Walking around the Palais one is pulled alternately from dream to reality and back again, moving from the recognisable forms of the Western façade to the strange, incongruously juxtaposed images of the Eastern. This contrast has drawn both praise and criticism in almost equal measure. In his seminal 1972 work Outsider Art, which introduced the theories of Jean Dubuffet to an English-speaking audience, Cardinal described the Western façade variously as “insipid,” “vulgar,” and a “let-down.”[21] More recently John Beardsley has reinforced Cardinal’s judgment, calling the architectural models “crude… disappointingly literal.”[22]

These later judgments are heavily influenced by the work of Dubuffet regarding art made beyond the bounds of mainstream culture, which he defined as ‘Art Brut,’ raw art, in 1945. Dubuffet insisted that creators of Art Brut, such as Cheval, should be without knowledge of or concern for Western cultural structures, and essentially isolated in some way from society. While the Northern and Eastern façades fulfil this image of the Art Brut creator as a-cultural, working to their own internal logic, the Southern and Western façades demonstrate that not only was Cheval versed in the visual language of the art world, but also sought to recreate its forms. Rather than exposing the true issue at the heart of Dubuffet’s definition of Art Brut, that no one can be without culture completely, the Southern and Western façades have been framed as demonstrating the adverse effects of culture upon a ‘naïve’ creator. Cheval’s obvious pride in being able to recreate these forms despite his lack of artistic or architectural training is taken as evidence that, as word of his Palais spread, he wanted to mimic popular artistic fashions. In their dismissal of these later façades, commentators who follow Dubuffet perpetuate certain myths about Art Brut and its creators, circumscribing their often sizeable achievements and curating the way in which they are viewed to suit an established narrative.

Prior to Dubuffet’s intervention, however, the contrast of one façade with another stood at the centre of cultural interest in the Palais. In a 1936 article Jacques Brunius described Cheval’s construction as a “monstrous system of imagined memories,” an encyclopaedic collection of images gathered from magazines and popular prints and filtered through the imagination of its creator.[23] The resulting contrast of real and imagined elements produced a “hallucinatory migration through times and places … [stemming] from the same mechanisms of associations and condensations as dreams.”[24] Cheval himself was aware of the Palais’s de-locating abilities, stating that he wanted to carry visitors into “a fantastic dream with boundaries beyond the scope of imagination.”[25] It is unsurprising, therefore, that the Surrealists especially were drawn to the disconcerting geographies of the Palais, seeing in Cheval a prophetic figure foreshadowing their own activities. Bridging the “distance from dream to reality” Cheval had transformed his visions into a physically habitable space.[26]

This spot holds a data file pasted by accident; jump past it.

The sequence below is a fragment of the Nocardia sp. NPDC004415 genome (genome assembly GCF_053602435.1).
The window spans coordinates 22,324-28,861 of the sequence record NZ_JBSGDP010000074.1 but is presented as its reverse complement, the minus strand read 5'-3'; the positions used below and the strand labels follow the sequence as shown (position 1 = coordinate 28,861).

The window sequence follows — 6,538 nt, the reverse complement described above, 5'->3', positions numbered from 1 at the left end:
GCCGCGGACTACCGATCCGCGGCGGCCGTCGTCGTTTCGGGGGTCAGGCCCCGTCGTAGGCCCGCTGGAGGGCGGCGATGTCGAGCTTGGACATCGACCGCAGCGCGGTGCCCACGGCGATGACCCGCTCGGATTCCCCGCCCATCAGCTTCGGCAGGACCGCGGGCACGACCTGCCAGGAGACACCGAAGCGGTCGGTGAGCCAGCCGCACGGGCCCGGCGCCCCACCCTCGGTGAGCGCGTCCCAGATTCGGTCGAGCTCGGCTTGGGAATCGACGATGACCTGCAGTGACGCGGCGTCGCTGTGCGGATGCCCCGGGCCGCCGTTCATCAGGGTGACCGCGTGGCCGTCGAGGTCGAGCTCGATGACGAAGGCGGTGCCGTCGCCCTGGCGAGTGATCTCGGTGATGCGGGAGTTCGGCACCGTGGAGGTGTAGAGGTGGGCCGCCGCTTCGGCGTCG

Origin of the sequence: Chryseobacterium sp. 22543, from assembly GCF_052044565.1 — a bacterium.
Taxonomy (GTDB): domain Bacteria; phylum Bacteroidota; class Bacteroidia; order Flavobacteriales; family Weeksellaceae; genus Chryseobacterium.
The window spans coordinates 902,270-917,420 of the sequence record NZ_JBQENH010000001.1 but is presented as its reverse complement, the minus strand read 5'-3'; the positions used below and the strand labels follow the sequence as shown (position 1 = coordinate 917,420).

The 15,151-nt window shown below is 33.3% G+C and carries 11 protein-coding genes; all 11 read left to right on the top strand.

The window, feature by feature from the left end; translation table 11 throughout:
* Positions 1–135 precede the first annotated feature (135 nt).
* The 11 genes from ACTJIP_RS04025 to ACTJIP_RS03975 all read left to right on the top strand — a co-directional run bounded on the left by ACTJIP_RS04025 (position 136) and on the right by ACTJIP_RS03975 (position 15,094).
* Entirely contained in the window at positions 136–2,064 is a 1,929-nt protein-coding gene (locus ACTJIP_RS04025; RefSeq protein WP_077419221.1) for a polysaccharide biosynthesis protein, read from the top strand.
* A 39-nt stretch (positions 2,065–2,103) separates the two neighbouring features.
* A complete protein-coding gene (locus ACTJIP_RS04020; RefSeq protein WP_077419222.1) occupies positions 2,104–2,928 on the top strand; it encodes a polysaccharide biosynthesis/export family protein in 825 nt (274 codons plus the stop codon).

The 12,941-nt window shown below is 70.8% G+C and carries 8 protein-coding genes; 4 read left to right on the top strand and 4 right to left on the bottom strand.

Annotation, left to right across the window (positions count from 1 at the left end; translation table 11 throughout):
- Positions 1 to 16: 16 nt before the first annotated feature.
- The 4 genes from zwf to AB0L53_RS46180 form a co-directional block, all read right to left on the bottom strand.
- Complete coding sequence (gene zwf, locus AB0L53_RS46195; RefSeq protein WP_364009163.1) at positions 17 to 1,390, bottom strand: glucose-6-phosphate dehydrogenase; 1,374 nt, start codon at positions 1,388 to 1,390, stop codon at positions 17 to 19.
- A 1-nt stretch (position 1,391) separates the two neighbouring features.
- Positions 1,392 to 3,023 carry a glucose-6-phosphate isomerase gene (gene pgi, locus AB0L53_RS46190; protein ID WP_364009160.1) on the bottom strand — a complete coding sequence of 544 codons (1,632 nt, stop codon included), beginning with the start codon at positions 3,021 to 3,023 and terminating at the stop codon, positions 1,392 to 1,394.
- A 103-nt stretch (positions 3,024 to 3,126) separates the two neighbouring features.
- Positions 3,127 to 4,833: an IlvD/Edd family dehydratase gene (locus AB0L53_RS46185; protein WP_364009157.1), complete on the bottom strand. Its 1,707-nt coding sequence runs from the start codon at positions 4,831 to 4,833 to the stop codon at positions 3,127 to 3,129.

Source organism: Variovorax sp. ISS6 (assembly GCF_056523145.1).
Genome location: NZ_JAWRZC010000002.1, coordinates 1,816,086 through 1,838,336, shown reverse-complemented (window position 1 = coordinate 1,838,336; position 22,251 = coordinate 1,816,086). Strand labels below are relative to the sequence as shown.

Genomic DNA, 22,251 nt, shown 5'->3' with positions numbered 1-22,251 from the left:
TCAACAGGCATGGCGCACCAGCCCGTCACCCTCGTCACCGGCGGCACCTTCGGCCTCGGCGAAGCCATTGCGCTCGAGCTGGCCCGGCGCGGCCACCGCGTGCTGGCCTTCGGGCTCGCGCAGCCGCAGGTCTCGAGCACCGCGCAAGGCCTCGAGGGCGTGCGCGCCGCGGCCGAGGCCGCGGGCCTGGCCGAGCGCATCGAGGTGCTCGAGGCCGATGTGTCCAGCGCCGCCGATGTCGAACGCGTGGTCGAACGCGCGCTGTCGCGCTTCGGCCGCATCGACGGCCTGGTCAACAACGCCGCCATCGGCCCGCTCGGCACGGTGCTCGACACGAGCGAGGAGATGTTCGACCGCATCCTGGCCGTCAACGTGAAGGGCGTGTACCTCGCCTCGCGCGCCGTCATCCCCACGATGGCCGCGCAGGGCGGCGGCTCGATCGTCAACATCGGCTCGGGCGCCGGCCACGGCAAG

Cheval died in 1924, two days after completing his autobiography and having its contents witnessed as fact by his neighbours, including a local councillor and the band leader.[27] The autobiography, which takes a romanticised view of Cheval’s life and work, is an extension of the inscriptions that cover the Palais. These guide and at times challenge the viewer, and are often presented in the form of short poems, demonstrating Cheval’s literary as well as artistic ambitions. Far from the innocent creator standing as a mere witness to their work, as many ‘Art Brut’ artists were presented to be, Cheval relished the attention the Palais afforded him. In one inscription he announced: “The furrow I painstakingly dug/ In the glorious past of my life/ Will remain engraved/ And well after my last breath/ I shall be living/ For ever and ever.”[28] Certainly Cheval achieved this; though the afterlives he and his work were entered into perhaps exceeded even his own expectations.